With the pace of official reserve accumulation outpacing the net issuance of the most traditional reserve assets — US Treasuries, US agency debt, euro area government securities and UK Treasuries — increased diversification may be, to some extent, inescapable.
The US Treasury Department has estimated that even if official reserve and SWF managers had purchased the total net issuance of these traditional reserve assets in 2006, they would still have had some US$720 billion in funds left over to invest (Lowery 2007). While the remainder could be invested in the existing stock of these securities (on the secondary market), it is perhaps not surprising that a portion is finding its way into other markets and asset classes.
In some cases, motivations other than those identified above may also be important. In addition to explicit mandates to earn higher returns on government savings or official foreign exchange reserves, for example, the Singaporean and Korean SWFs aim to use their asset allocation decisions to nurture the development of their domestic financial sectors (for a description of the Singapore SWF models, see Box 1 on the following page).6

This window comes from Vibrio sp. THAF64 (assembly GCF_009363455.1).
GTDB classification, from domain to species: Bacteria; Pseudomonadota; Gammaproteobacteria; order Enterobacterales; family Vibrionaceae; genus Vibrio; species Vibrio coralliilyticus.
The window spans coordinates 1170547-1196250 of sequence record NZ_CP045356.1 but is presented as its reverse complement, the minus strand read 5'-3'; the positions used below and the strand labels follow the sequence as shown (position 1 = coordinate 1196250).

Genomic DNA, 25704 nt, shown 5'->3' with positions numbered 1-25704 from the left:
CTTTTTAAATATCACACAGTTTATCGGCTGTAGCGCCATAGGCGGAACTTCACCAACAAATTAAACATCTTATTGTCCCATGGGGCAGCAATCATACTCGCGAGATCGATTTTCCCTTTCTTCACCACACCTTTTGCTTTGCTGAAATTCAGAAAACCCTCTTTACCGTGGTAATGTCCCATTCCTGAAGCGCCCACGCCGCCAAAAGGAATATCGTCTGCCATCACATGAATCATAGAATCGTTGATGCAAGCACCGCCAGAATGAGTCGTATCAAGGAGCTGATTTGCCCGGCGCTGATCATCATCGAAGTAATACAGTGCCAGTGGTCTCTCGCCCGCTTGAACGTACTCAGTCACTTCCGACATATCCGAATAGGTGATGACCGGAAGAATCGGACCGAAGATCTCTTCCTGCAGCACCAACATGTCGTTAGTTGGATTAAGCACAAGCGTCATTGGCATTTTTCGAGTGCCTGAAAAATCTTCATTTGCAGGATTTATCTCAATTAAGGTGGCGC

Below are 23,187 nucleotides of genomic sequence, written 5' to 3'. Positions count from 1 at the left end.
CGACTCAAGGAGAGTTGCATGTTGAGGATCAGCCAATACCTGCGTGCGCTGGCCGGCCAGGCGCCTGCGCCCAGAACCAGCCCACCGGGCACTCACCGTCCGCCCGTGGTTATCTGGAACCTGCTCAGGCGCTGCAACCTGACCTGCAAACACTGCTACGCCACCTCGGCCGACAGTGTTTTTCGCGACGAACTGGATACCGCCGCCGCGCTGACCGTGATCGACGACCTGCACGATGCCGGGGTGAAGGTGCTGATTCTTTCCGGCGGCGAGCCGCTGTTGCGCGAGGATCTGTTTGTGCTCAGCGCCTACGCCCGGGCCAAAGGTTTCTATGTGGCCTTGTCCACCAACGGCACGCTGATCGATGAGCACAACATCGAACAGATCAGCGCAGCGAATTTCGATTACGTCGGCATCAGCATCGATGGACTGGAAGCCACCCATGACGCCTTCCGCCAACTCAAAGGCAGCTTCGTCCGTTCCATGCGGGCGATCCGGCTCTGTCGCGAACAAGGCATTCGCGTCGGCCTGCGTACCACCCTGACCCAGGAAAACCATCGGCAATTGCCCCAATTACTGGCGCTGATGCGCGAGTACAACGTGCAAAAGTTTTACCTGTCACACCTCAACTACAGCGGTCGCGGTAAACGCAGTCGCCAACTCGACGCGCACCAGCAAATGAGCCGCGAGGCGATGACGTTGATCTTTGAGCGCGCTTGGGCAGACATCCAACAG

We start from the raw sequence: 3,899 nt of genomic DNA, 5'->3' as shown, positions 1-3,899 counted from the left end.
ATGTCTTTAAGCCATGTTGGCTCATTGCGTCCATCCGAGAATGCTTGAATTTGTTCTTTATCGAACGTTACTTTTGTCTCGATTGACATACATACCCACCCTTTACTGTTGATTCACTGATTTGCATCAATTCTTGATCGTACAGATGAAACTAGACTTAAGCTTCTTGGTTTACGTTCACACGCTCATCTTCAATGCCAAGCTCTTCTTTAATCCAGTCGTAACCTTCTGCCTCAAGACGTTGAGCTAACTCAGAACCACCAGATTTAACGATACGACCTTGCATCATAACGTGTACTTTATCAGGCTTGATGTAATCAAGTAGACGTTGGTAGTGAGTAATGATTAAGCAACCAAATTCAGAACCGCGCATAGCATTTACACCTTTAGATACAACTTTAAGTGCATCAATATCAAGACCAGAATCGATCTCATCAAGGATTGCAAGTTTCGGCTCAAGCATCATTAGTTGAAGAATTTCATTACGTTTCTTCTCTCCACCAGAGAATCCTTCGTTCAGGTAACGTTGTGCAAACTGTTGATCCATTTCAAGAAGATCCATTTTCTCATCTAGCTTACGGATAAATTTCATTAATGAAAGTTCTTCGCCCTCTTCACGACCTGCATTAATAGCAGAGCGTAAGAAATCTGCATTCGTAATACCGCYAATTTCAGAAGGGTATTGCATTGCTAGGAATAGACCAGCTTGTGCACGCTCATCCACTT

The Australian Future Fund, meanwhile, has been established by the Australian Government to specifically address a known legal liability (that is, its unfunded public sector superannuation liability).
How important are SWFs?
Most SWFs in existence today have either been established by oil-exporting countries or by East Asian countries with large current account surpluses (see Table 1). At present, SWFs derived from oil and gas exports are estimated to hold more than half of total SWF assets under management, with another third estimated to be held by Asian and Pacific countries, including China and Singapore (Johnson 2007). In the future, East Asian SWFs are expected to become increasingly important, with private sector projections suggesting that China’s SWF could overtake the Abu Dhabi Investment Authority as the world’s largest SWF by around 2009 (Jen 2007).